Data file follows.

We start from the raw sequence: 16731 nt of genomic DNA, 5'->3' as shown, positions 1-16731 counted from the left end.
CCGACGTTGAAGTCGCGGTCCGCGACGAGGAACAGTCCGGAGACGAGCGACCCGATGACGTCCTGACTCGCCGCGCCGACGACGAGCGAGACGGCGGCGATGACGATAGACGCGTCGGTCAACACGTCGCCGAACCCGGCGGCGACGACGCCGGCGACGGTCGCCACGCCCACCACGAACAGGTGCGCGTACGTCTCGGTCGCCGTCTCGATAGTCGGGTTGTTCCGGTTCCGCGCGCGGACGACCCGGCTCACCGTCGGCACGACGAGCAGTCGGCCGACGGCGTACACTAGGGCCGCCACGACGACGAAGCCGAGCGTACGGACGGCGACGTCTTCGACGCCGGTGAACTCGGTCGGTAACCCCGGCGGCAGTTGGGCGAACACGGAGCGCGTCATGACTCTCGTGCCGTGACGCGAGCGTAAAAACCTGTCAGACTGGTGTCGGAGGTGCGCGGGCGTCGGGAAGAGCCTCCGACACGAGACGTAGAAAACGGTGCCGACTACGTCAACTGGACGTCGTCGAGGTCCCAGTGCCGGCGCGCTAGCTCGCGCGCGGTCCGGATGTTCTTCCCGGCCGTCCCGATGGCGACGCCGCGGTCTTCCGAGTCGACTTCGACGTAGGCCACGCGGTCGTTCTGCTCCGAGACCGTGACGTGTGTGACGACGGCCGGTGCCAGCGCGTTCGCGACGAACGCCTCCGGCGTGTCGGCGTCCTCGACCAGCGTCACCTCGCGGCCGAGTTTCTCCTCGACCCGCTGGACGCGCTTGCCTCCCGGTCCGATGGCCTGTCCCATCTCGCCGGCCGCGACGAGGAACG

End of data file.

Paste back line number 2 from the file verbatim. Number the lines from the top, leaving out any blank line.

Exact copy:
CCGACGTTGAAGTCGCGGTCCGCGACGAGGAACAGTCCGGAGACGAGCGACCCGATGACGTCCTGACTCGCCGCGCCGACGACGAGCGAGACGGCGGCGATGACGATAGACGCGTCGGTCAACACGTCGCCGAACCCGGCGGCGACGACGCCGGCGACGGTCGCCACGCCCACCACGAACAGGTGCGCGTACGTCTCGGTCGCCGTCTCGATAGTCGGGTTGTTCCGGTTCCGCGCGCGGACGACCCGGCTCACCGTCGGCACGACGAGCAGTCGGCCGACGGCGTACACTAGGGCCGCCACGACGACGAAGCCGAGCGTACGGACGGCGACGTCTTCGACGCCGGTGAACTCGGTCGGTAACCCCGGCGGCAGTTGGGCGAACACGGAGCGCGTCATGACTCTCGTGCCGTGACGCGAGCGTAAAAACCTGTCAGACTGGTGTCGGAGGTGCGCGGGCGTCGGGAAGAGCCTCCGACACGAGACGTAGAAAACGGTGCCGACTACGTCAACTGGACGTCGTCGAGGTCCCAGTGCCGGCGCGCTAGCTCGCGCGCGGTCCGGATGTTCTTCCCGGCCGTCCCGATGGCGACGCCGCGGTCTTCCGAGTCGACTTCGACGTAGGCCACGCGGTCGTTCTGCTCCGAGACCGTGACGTGTGTGACGACGGCCGGTGCCAGCGCGTTCGCGACGAACGCCTCCGGCGTGTCGGCGTCCTCGACCAGCGTCACCTCGCGGCCGAGTTTCTCCTCGACCCGCTGGACGCGCTTGCCTCCCGGTCCGATGGCCTGTCCCATCTCGCCGGCCGCGACGAGGAACG